Knowledge Query and Manipulation Language

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The Knowledge Query and Manipulation Language, or KQML, is a language and protocol for communication among software agents and knowledge-based systems. It was developed in the early 1990s part of the DARPA knowledge Sharing Effort, which was aimed at developing techniques for building large-scale knowledge bases which are shareable and reusable. While originally conceived of as an interface to knowledge based systems, it was soon repurposed as an Agent communication language.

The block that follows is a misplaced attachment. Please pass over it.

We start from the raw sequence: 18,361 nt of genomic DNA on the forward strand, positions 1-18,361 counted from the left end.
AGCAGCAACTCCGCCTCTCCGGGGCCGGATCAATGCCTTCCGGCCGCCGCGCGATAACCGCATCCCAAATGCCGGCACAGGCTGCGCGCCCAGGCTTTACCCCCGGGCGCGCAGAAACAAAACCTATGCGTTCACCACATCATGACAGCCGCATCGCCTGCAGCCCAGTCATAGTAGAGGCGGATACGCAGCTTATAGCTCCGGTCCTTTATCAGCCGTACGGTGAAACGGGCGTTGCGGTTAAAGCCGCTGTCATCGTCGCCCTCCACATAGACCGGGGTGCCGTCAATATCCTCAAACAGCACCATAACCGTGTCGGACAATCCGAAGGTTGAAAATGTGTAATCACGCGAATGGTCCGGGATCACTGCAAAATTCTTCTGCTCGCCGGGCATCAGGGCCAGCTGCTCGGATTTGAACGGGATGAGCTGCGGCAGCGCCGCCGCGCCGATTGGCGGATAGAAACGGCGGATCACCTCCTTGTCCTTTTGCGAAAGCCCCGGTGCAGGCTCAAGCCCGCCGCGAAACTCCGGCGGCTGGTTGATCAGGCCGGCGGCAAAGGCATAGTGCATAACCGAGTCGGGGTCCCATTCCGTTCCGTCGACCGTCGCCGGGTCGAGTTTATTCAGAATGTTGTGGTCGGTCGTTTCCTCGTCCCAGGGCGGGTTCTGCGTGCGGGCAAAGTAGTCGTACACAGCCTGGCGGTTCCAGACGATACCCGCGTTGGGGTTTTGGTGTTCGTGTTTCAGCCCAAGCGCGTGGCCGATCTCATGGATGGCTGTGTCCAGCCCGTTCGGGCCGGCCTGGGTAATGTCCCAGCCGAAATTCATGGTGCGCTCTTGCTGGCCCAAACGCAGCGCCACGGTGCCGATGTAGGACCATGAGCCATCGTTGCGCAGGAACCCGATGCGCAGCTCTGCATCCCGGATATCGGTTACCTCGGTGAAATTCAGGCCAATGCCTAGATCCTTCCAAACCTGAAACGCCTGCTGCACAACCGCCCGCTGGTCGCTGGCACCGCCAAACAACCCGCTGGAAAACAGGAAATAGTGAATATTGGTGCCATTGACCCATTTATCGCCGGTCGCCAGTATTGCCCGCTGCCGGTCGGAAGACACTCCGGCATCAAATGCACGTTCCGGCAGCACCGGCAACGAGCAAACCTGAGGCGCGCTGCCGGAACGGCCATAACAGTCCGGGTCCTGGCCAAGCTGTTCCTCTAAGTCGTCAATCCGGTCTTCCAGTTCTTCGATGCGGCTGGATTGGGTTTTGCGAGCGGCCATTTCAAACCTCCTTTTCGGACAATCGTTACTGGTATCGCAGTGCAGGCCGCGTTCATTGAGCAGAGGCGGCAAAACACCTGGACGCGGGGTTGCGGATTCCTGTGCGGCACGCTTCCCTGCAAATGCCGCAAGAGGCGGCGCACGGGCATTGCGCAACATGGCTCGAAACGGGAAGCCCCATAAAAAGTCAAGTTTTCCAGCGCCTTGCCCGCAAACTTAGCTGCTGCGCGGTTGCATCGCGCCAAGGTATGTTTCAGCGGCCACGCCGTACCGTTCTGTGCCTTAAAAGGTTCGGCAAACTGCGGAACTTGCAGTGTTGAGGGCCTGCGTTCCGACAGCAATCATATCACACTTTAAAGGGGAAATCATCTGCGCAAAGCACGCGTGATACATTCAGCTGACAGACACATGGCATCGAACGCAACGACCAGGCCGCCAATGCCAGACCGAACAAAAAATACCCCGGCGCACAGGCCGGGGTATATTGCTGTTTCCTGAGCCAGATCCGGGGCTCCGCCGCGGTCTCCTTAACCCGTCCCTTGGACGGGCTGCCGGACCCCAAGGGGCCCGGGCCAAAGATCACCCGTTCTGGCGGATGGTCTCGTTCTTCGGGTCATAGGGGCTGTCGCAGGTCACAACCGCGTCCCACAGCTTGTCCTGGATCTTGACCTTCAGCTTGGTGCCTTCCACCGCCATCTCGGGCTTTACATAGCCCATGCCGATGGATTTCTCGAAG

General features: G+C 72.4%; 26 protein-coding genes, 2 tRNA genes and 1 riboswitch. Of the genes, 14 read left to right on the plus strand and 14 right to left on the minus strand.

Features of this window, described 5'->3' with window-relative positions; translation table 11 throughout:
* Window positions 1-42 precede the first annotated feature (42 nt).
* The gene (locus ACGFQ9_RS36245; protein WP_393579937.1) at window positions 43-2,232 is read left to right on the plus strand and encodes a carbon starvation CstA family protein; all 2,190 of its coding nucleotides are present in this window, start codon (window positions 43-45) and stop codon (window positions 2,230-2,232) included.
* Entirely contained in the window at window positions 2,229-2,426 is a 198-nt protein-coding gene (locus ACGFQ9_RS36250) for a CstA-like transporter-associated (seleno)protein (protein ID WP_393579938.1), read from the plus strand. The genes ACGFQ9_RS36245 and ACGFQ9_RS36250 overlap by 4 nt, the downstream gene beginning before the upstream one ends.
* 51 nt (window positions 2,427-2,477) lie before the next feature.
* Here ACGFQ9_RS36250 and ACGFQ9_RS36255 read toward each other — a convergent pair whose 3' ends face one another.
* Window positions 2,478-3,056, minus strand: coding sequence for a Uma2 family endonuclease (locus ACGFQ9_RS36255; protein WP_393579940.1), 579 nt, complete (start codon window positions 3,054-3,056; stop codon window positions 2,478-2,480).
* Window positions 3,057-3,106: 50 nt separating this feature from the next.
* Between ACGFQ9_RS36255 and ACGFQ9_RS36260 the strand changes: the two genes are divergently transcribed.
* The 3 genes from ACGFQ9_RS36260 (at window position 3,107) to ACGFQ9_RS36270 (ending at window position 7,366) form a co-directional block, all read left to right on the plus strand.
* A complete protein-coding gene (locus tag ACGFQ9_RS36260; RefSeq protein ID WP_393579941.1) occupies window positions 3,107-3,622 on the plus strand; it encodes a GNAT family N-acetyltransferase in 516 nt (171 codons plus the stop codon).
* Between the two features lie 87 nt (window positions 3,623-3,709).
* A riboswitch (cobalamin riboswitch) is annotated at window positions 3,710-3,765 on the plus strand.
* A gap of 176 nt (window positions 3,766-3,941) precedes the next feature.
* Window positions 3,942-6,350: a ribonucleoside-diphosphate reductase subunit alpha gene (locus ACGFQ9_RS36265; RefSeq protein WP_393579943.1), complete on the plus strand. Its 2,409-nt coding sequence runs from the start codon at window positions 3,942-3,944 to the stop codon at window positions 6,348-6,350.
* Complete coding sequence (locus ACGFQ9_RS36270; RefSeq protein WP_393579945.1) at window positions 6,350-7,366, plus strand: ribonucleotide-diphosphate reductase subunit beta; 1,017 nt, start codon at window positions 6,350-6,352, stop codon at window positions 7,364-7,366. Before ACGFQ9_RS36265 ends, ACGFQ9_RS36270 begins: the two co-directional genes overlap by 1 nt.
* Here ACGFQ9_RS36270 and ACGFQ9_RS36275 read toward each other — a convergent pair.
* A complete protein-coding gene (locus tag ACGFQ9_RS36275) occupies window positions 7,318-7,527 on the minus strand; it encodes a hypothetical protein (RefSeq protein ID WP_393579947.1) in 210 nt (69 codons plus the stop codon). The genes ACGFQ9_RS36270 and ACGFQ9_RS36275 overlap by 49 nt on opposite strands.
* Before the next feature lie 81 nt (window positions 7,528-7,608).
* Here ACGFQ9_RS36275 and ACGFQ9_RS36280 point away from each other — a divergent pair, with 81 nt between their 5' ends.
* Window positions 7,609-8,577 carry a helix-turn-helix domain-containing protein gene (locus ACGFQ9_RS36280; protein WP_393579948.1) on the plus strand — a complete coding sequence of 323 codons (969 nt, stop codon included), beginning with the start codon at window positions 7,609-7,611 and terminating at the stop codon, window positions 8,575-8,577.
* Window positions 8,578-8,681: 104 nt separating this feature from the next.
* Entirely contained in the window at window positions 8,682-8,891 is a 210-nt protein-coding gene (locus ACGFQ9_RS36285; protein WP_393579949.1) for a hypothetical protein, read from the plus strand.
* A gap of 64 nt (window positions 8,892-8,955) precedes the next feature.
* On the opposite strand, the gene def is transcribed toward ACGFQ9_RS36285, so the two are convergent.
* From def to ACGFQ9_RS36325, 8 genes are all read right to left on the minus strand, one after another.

Work on KQML was led by Tim Finin of the University of Maryland, Baltimore County and Jay Weber of EITech and involved contributions from many researchers.

The KQML message format and protocol can be used to interact with an intelligent system, either by an application program, or by another intelligent system. KQML's "performatives" are operations that agents perform on each other's knowledge and goal stores. Higher-level interactions such as contract nets and negotiation are built using these. KQML's "communication facilitators" coordinate the interactions of other agents to support knowledge sharing.

Experimental prototype systems support concurrent engineering, intelligent design, intelligent planning, and scheduling.

KQML is superseded by FIPA-ACL.

See also

References

This article was originally based on material from the Free On-line Dictionary of Computing, which is licensed under the GFDL.

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